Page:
Contemporary rodeo is a lucrative business. More than 7,500 cowboys compete for over thirty million dollars at 650 rodeos annually. Women’s barrel racing, sanctioned by the WRPA, has taken place at most of these rodeos. Over 2,000 barrel racers compete for nearly four million dollars annually. Professional cowgirls also compete in bronc and bull riding, team roping and calf roping under the auspices of the PWRA, a WPRA subsidiary. However, numbers are small, about 120 members, and these competitors go largely unnoticed, with only twenty rodeos and seventy individual contests available annually. The total purse at the PWRA National Finals is $50,000. Meanwhile, the PBR has 700 members from three continents and ten million dollars in prize money.

Canada

The first rodeo in Canada was held in 1902 in Raymond, Alberta
Raymond, Alberta
Raymond is a town in Warner County, Alberta, Canada. It is located in southern Alberta south of Lethbridge on Highway 52. Raymond is known for its annual rodeo and its large Mormon population...

 when Raymond Knight funded and promoted a rodeo contest for bronc riders and steer ropers called the Raymond Stampede
Raymond Stampede
The Raymond Stampede is an annual rodeo that is held in the town of Raymond, Alberta, Canada every 1 July. It is notable for being Alberta's oldest and Canada's second oldest rodeo event, having been instituted a full decade before the world-famous Calgary Stampede.The Stampede was first held in...

. Knight also coined the rodeo term "stampede" and built rodeo's first known shotgun style bucking chute. In 1903, Knight built Canada's first rodeo arena and grandstand and became the first rodeo producer and rodeo stock contractor.

In 1912, Guy Weadick
Guy Weadick
Guy Weadick was an American performer and promoter. Today, he is best known as the founder of the Calgary Stampede in Alberta, Canada.- Early years :Weadick was born in 1885, in Rochester, New York....

 and several investors put up $100,000 to create what today is the Calgary Stampede
Calgary Stampede
The Calgary Stampede is an annual rodeo, exhibition and festival held every July in Calgary, Alberta, Canada. The ten-day event, which bills itself as "The Greatest Outdoor Show on Earth", attracts over one million visitors per year and features one of the world's largest rodeos, a parade, midway,...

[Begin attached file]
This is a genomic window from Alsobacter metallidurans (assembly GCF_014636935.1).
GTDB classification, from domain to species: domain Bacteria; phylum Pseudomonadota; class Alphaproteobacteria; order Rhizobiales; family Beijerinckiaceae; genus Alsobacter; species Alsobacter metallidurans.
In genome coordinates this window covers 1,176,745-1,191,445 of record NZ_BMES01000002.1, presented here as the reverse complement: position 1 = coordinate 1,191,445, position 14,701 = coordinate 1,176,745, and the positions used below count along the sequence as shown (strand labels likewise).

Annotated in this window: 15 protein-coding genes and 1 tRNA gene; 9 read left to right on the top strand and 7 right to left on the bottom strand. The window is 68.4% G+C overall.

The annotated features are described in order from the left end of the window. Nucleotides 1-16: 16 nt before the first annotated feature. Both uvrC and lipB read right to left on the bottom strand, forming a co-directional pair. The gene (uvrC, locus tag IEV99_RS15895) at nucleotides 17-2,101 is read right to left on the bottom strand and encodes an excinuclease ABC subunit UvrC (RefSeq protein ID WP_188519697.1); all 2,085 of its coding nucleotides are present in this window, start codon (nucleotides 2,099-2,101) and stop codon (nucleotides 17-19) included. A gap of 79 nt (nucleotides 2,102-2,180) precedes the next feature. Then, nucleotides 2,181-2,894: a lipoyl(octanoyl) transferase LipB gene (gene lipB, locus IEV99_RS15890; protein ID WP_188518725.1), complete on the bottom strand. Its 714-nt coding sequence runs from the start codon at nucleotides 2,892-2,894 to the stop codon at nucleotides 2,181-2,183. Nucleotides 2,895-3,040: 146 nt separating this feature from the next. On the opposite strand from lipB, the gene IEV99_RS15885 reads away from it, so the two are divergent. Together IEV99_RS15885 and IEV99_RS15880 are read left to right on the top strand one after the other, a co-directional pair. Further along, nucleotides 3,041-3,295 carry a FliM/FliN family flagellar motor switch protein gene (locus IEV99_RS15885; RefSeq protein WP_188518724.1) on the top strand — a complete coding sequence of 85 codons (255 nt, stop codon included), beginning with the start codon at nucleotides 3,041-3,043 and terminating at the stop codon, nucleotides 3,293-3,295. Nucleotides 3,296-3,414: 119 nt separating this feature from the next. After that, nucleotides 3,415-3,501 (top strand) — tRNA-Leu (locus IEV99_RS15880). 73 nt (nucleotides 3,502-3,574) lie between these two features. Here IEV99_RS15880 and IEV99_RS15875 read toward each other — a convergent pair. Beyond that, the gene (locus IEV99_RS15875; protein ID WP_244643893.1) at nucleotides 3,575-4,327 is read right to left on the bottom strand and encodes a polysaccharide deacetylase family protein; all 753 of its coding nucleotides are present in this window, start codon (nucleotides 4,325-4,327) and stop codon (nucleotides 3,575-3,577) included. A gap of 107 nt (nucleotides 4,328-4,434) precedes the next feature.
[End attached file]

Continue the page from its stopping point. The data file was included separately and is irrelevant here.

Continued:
. The Stampede also incorporated mythical and historical elements, including Native Indians
First Nations
First Nations is a term that collectively refers to various Aboriginal peoples in Canada who are neither Inuit nor Métis. There are currently over 630 recognised First Nations governments or bands spread across Canada, roughly half of which are in the provinces of Ontario and British Columbia. The...

 in full regalia, chuckwagon races, the Mounted Police, and marching bands. From its beginning, the event has been held the second week in July, and since 1938, attendees were urged to dress for the occasion in western hats to add to the event's flavour.

By 2003, it was estimated that 65 professional rodeos involving 700 members of the Canadian Professional Rodeo Association (CPRA) took place in Western Canada, along with professionals from the United States. Many Canadian contestants were part-timers who did not earn a significant living from rodeo.

Canadians made several significant contributions to the sport of rodeo. In 1916, at the Bascom Ranch in Welling, Alberta
Welling, Alberta
Welling is a hamlet in southern Alberta, Canada within Cardston County. It is located north of the junction of Highway 5 and Highway 52, approximately south of the City of Lethbridge.- History :...

, John W. Bascom and his sons Raymond, Mel, and Earl designed and built rodeo's first side-delivery bucking chute
Cattle race
A cattle race also called a run or alley is a narrow corridor built for cattle, sheep, pigs and other animals to travel through when being moved from one location to another that is nearby...

 for the ranch rodeos they were producing. In 1919, Earl and John made rodeo's first reverse-opening side-delivery bucking chute at the Bascom Ranch in Lethbridge, Alberta. This Bascom-style bucking chute is now rodeo's standard design. Earl Bascom also continued his innovative contributions to the sport of rodeo by designing and making rodeo's first hornless bronc saddle in 1922, rodeo's first one-hand bareback rigging in 1924, and the first high-cut rodeo chaps
Chaps